Link

27 March 2017

Unspeakable Realities Block Universal Health Coverage In America

“My family’s generous health insurance costs about $20,000 a year, of which we pay only $4,000 in premiums. The rest is subsidized by taxpayers. You read that right. Like virtually everyone else on my block who isn’t old enough for Medicare or employed by the government, my family is covered by private health insurance subsidized by taxpayers at a stupendous public cost. Well over 90% of white households earning over the white median income (about $75,000) carried health insurance even before the Affordable Care Act. White socialism is nice if you can get it.”

If you live in the US and you don't know how employer provided benefits are also government provided (through tax subsidies) then you need to read this. Too many people are unaware of how much our government already subsidizes our health insurance coverage and how that system is just reserved for those with good jobs. I went on a little Twitter rampage about this last week and this article explains it well. I'm not sure I agree with why certain groups of people voted the way they did last November, but I completely agree that most people don't get how this system works and how utterly awful it is.

Link

27 March 2017

The Problem With Facts

“But the facts need a champion. Facts rarely stand up for themselves — they need someone to make us care about them, to make us curious. That’s what Rosling did. And faced with the apocalyptic possibility of a world where the facts don’t matter, that is the example we must follow.”

This is a long, but really interesting article regarding fact checking, trying to report the truth, and how people deal with facts. Along the way you get a glimpse into the fascinating history of how the tobacco companies fooled the public for years while knowing their products were dangerous and horrible. I really like the idea of using curiosity to get people to find the truth and the idea of truth champions who are able to do this for social sciences and politics just as has been done for other areas of study.

Link

27 March 2017

Planting iris

Austin’s blog continues to point out stories of interest and things to think about, along with helping me to see that I don’t need to know everything that’s going on in this crazy world right now.

Link

27 March 2017

The Gig Economy Celebrates Working Yourself to Death

“At the root of this is the American obsession with self-reliance, which makes it more acceptable to applaud an individual for working himself to death than to argue that an individual working himself to death is evidence of a flawed economic system. The contrast between the gig economy’s rhetoric (everyone is always connecting, having fun, and killing it!) and the conditions that allow it to exist (a lack of dependable employment that pays a living wage) makes this kink in our thinking especially clear.”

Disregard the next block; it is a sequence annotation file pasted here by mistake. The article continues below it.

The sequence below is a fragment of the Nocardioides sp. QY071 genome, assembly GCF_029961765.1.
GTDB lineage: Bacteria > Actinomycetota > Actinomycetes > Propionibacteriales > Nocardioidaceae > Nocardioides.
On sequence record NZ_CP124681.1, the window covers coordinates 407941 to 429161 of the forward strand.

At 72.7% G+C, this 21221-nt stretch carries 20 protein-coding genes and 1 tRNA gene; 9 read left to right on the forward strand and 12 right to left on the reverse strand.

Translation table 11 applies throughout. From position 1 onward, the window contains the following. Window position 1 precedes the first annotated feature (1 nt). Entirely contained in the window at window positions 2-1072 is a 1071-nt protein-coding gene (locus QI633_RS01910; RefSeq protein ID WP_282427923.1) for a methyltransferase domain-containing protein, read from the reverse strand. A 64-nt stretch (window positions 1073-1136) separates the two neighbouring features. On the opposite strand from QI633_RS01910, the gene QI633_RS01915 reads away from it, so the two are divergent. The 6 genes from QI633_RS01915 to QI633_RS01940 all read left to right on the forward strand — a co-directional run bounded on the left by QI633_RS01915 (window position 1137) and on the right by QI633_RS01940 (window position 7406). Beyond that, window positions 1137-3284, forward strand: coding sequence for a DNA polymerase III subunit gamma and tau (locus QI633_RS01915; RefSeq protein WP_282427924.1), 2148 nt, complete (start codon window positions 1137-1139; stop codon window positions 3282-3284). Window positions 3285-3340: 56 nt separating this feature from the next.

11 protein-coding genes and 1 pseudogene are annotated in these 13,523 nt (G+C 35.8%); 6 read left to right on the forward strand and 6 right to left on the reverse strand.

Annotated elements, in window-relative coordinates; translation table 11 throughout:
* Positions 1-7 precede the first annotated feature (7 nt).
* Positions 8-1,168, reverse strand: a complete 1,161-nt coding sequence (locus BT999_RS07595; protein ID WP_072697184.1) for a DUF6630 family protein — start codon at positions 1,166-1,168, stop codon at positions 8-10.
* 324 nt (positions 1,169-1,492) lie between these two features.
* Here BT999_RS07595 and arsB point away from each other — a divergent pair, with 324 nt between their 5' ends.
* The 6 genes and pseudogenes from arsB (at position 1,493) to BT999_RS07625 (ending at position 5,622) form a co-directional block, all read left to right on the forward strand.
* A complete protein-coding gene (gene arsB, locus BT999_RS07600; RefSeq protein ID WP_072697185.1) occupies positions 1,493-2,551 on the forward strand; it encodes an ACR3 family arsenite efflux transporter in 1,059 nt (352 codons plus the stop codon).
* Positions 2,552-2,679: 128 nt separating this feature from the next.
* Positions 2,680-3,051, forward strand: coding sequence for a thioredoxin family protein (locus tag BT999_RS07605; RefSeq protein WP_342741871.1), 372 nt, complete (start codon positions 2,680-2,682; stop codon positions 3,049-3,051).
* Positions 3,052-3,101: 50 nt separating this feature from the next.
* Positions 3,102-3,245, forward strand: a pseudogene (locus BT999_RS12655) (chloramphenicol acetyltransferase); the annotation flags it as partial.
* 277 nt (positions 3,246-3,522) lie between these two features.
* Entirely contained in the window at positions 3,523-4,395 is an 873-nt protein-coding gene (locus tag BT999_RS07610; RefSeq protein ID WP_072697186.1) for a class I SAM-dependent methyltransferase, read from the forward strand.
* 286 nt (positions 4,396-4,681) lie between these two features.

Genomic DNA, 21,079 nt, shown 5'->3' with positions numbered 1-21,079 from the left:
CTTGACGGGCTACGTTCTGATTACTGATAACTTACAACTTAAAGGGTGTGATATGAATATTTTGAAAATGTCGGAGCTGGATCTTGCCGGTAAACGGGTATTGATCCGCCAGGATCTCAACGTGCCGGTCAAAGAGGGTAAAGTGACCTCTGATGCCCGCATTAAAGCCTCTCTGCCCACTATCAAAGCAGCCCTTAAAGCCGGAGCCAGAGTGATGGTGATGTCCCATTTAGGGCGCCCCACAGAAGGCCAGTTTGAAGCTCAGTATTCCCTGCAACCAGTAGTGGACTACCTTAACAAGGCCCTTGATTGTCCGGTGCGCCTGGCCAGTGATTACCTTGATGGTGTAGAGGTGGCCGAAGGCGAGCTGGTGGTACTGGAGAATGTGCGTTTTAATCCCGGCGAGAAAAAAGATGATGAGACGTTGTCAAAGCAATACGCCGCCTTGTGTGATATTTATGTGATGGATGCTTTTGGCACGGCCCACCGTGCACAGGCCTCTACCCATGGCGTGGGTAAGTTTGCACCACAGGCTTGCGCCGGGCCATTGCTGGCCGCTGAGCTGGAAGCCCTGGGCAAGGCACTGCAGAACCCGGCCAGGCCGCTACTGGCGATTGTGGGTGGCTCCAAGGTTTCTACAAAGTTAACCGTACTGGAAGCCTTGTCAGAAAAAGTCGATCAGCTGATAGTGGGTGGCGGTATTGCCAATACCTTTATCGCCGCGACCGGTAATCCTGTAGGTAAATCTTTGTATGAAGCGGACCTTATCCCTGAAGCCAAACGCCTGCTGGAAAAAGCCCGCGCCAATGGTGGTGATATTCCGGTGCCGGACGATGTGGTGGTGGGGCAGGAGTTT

I'm not much of a fan of the gig economy or the sharing economy or whatever else you want to call it. I think it's a bunch of BS and is using nice talk to disguise how it's screwing everyone but those at the top. And this article shows how that spin works to the companies advantage but the workers disadvantage.

Reading

27 March 2017

Beware this boy

I really enjoyed the first book; the pacing and story were well done. But this second one is a bit of a mess.

Notes

22 March 2017

Yoga app

I'm an avid yoga person. I really love it.

Link

22 March 2017

Writing on the web

“I know not everybody wants to write on the web, and that’s fine. But it makes me sad when people choose not to publish their thoughts because they think no-one will be interested, or that it’s all been said before. I understand where those worries come from, but I believe—no, I know—that they are unfounded.”

Jeremy's dead on with this sentiment. I haven't written many longer pieces lately, but there are things brewing and I do a lot of drafts as I think through things. And I do write other places, mainly my work blog, but this is my home on the web, even if I'm not always writing longer form pieces but am talking about books and links for a long while.

Link

22 March 2017

What if All I Want is A Mediocre Life?

“Accept that all I really want is a small, slow, simple life. A mediocre life. A beautiful, quiet, gentle life. I think it is enough.”

A friend sent me this link with the words "thought you might like this" and she's right, I do like it. I like it a lot. I live a very slow and unplanned life. Most weekend we have zero plans and we love it. I love time to putter, ponder, listening to myself to see what it is I want to do with my free time.